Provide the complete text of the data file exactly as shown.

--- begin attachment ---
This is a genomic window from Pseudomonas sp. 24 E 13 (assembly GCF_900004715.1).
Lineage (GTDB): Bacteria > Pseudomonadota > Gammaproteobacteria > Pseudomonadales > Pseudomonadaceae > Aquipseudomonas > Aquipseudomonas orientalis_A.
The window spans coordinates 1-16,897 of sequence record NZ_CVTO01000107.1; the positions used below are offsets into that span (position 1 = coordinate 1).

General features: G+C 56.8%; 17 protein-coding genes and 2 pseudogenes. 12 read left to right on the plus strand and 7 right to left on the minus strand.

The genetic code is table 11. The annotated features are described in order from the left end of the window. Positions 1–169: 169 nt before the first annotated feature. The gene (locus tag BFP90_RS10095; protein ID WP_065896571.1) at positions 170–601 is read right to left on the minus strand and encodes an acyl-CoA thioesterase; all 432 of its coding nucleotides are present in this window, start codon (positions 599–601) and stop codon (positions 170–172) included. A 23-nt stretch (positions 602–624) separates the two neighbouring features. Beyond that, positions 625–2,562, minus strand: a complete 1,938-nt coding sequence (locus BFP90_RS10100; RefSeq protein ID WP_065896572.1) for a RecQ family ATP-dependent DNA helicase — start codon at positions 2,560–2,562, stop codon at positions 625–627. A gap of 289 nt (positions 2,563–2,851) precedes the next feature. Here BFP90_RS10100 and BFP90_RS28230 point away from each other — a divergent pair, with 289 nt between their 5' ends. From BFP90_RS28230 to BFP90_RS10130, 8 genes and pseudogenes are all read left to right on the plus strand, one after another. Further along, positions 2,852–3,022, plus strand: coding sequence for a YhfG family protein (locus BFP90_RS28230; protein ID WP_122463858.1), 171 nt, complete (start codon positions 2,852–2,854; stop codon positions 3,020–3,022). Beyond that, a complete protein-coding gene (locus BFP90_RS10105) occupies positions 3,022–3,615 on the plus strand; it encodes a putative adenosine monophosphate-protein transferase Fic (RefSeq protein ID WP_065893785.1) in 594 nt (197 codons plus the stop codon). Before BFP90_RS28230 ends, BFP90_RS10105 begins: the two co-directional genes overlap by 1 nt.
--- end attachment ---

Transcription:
This is a genomic window from Pseudomonas sp. 24 E 13 (assembly GCF_900004715.1).
Lineage (GTDB): Bacteria > Pseudomonadota > Gammaproteobacteria > Pseudomonadales > Pseudomonadaceae > Aquipseudomonas > Aquipseudomonas orientalis_A.
The window spans coordinates 1-16,897 of sequence record NZ_CVTO01000107.1; the positions used below are offsets into that span (position 1 = coordinate 1).

General features: G+C 56.8%; 17 protein-coding genes and 2 pseudogenes. 12 read left to right on the plus strand and 7 right to left on the minus strand.

The genetic code is table 11. The annotated features are described in order from the left end of the window. Positions 1–169: 169 nt before the first annotated feature. The gene (locus tag BFP90_RS10095; protein ID WP_065896571.1) at positions 170–601 is read right to left on the minus strand and encodes an acyl-CoA thioesterase; all 432 of its coding nucleotides are present in this window, start codon (positions 599–601) and stop codon (positions 170–172) included. A 23-nt stretch (positions 602–624) separates the two neighbouring features. Beyond that, positions 625–2,562, minus strand: a complete 1,938-nt coding sequence (locus BFP90_RS10100; RefSeq protein ID WP_065896572.1) for a RecQ family ATP-dependent DNA helicase — start codon at positions 2,560–2,562, stop codon at positions 625–627. A gap of 289 nt (positions 2,563–2,851) precedes the next feature. Here BFP90_RS10100 and BFP90_RS28230 point away from each other — a divergent pair, with 289 nt between their 5' ends. From BFP90_RS28230 to BFP90_RS10130, 8 genes and pseudogenes are all read left to right on the plus strand, one after another. Further along, positions 2,852–3,022, plus strand: coding sequence for a YhfG family protein (locus BFP90_RS28230; protein ID WP_122463858.1), 171 nt, complete (start codon positions 2,852–2,854; stop codon positions 3,020–3,022). Beyond that, a complete protein-coding gene (locus BFP90_RS10105) occupies positions 3,022–3,615 on the plus strand; it encodes a putative adenosine monophosphate-protein transferase Fic (RefSeq protein ID WP_065893785.1) in 594 nt (197 codons plus the stop codon). Before BFP90_RS28230 ends, BFP90_RS10105 begins: the two co-directional genes overlap by 1 nt.